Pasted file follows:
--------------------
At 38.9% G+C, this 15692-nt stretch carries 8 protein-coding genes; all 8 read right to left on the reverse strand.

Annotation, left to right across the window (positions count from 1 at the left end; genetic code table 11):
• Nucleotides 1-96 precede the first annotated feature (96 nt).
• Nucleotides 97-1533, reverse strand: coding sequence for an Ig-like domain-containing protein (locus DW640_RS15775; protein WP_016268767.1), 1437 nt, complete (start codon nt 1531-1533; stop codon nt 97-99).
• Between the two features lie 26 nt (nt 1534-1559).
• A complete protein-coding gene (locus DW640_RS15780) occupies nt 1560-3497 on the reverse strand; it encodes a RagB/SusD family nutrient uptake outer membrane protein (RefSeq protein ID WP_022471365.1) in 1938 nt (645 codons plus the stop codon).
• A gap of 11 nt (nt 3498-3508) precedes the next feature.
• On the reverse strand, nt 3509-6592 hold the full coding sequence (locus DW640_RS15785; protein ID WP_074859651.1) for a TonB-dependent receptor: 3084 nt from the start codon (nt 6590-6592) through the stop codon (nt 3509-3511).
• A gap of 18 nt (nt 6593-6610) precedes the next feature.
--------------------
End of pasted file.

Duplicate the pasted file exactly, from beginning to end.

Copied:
At 38.9% G+C, this 15692-nt stretch carries 8 protein-coding genes; all 8 read right to left on the reverse strand.

Annotation, left to right across the window (positions count from 1 at the left end; genetic code table 11):
• Nucleotides 1-96 precede the first annotated feature (96 nt).
• Nucleotides 97-1533, reverse strand: coding sequence for an Ig-like domain-containing protein (locus DW640_RS15775; protein WP_016268767.1), 1437 nt, complete (start codon nt 1531-1533; stop codon nt 97-99).
• Between the two features lie 26 nt (nt 1534-1559).
• A complete protein-coding gene (locus DW640_RS15780) occupies nt 1560-3497 on the reverse strand; it encodes a RagB/SusD family nutrient uptake outer membrane protein (RefSeq protein ID WP_022471365.1) in 1938 nt (645 codons plus the stop codon).
• A gap of 11 nt (nt 3498-3508) precedes the next feature.
• On the reverse strand, nt 3509-6592 hold the full coding sequence (locus DW640_RS15785; protein ID WP_074859651.1) for a TonB-dependent receptor: 3084 nt from the start codon (nt 6590-6592) through the stop codon (nt 3509-3511).
• A gap of 18 nt (nt 6593-6610) precedes the next feature.